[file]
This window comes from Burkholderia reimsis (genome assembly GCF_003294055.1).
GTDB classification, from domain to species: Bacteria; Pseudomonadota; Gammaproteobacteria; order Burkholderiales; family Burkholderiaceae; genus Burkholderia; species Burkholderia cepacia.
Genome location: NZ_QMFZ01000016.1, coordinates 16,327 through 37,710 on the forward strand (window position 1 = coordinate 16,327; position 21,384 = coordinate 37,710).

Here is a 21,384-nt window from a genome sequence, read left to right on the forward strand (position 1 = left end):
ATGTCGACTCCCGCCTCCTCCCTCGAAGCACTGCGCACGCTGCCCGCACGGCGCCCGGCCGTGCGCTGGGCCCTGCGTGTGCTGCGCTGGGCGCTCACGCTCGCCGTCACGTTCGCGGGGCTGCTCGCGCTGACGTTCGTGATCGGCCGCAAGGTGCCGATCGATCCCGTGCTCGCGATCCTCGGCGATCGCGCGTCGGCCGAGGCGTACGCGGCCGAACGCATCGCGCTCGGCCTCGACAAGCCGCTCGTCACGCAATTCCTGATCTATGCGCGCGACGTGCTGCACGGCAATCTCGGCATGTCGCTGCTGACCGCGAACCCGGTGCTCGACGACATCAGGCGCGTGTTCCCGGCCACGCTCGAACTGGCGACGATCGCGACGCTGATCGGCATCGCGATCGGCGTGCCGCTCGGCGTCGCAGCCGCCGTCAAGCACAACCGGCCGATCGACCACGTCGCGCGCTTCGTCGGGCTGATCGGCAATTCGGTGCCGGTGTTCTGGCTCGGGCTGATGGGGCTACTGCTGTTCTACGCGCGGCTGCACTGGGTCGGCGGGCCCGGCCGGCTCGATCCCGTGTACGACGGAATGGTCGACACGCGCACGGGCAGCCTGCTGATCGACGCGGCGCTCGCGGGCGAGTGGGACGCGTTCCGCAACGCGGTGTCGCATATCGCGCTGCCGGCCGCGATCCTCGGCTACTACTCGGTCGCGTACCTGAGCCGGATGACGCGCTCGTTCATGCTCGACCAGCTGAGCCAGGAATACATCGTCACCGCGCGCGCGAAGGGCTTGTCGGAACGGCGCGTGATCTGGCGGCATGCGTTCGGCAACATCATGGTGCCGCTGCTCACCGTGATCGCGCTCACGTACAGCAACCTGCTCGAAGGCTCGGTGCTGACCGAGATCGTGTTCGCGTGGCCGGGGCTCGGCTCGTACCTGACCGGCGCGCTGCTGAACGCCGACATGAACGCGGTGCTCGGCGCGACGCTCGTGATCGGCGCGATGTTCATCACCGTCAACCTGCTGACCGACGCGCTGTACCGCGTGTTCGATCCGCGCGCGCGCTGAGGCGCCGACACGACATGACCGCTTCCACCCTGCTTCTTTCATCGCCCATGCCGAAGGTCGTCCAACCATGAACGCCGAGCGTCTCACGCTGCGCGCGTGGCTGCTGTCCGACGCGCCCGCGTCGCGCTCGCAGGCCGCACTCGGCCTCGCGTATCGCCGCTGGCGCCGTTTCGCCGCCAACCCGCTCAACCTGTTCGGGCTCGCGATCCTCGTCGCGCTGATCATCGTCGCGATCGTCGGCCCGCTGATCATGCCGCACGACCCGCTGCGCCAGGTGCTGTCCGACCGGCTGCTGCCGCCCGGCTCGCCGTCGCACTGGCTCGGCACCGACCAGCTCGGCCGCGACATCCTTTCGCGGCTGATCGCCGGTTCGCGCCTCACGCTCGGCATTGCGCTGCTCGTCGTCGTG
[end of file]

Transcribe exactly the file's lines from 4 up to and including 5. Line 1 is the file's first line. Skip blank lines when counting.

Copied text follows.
Here is a 21,384-nt window from a genome sequence, read left to right on the forward strand (position 1 = left end):
ATGTCGACTCCCGCCTCCTCCCTCGAAGCACTGCGCACGCTGCCCGCACGGCGCCCGGCCGTGCGCTGGGCCCTGCGTGTGCTGCGCTGGGCGCTCACGCTCGCCGTCACGTTCGCGGGGCTGCTCGCGCTGACGTTCGTGATCGGCCGCAAGGTGCCGATCGATCCCGTGCTCGCGATCCTCGGCGATCGCGCGTCGGCCGAGGCGTACGCGGCCGAACGCATCGCGCTCGGCCTCGACAAGCCGCTCGTCACGCAATTCCTGATCTATGCGCGCGACGTGCTGCACGGCAATCTCGGCATGTCGCTGCTGACCGCGAACCCGGTGCTCGACGACATCAGGCGCGTGTTCCCGGCCACGCTCGAACTGGCGACGATCGCGACGCTGATCGGCATCGCGATCGGCGTGCCGCTCGGCGTCGCAGCCGCCGTCAAGCACAACCGGCCGATCGACCACGTCGCGCGCTTCGTCGGGCTGATCGGCAATTCGGTGCCGGTGTTCTGGCTCGGGCTGATGGGGCTACTGCTGTTCTACGCGCGGCTGCACTGGGTCGGCGGGCCCGGCCGGCTCGATCCCGTGTACGACGGAATGGTCGACACGCGCACGGGCAGCCTGCTGATCGACGCGGCGCTCGCGGGCGAGTGGGACGCGTTCCGCAACGCGGTGTCGCATATCGCGCTGCCGGCCGCGATCCTCGGCTACTACTCGGTCGCGTACCTGAGCCGGATGACGCGCTCGTTCATGCTCGACCAGCTGAGCCAGGAATACATCGTCACCGCGCGCGCGAAGGGCTTGTCGGAACGGCGCGTGATCTGGCGGCATGCGTTCGGCAACATCATGGTGCCGCTGCTCACCGTGATCGCGCTCACGTACAGCAACCTGCTCGAAGGCTCGGTGCTGACCGAGATCGTGTTCGCGTGGCCGGGGCTCGGCTCGTACCTGACCGGCGCGCTGCTGAACGCCGACATGAACGCGGTGCTCGGCGCGACGCTCGTGATCGGCGCGATGTTCATCACCGTCAACCTGCTGACCGACGCGCTGTACCGCGTGTTCGATCCGCGCGCGCGCTGAGGCGCCGACACGACATGACCGCTTCCACCCTGCTTCTTTCATCGCCCATGCCGAAGGTCGTCCAACCATGAACGCCGAGCGTCTCACGCTGCGCGCGTGGCTGCTGTCCGACGCGCCCGCGTCGCGCTCGCAGGCCGCACTCGGCCTCGCGTATCGCCGCTGGCGCCGTTTCGCCGCCAACCCGCTCAACCTGTTCGGGCTCGCGATCCTCGTCGCGCTGATCATCGTCGCGATCGTCGGCCCGCTGATCATGCCGCACGACCCGCTGCGCCAGGTGCTGTCCGACCGGCTGCTGCCGCCCGGCTCGCCGTCGCACTGGCTCGGCACCGACCAGCTCGGCCGCGACATCCTTTCGCGGCTGATCGCCGGTTCGCGCCTCACGCTCGGCATTGCGCTGCTCGTCGTCGTG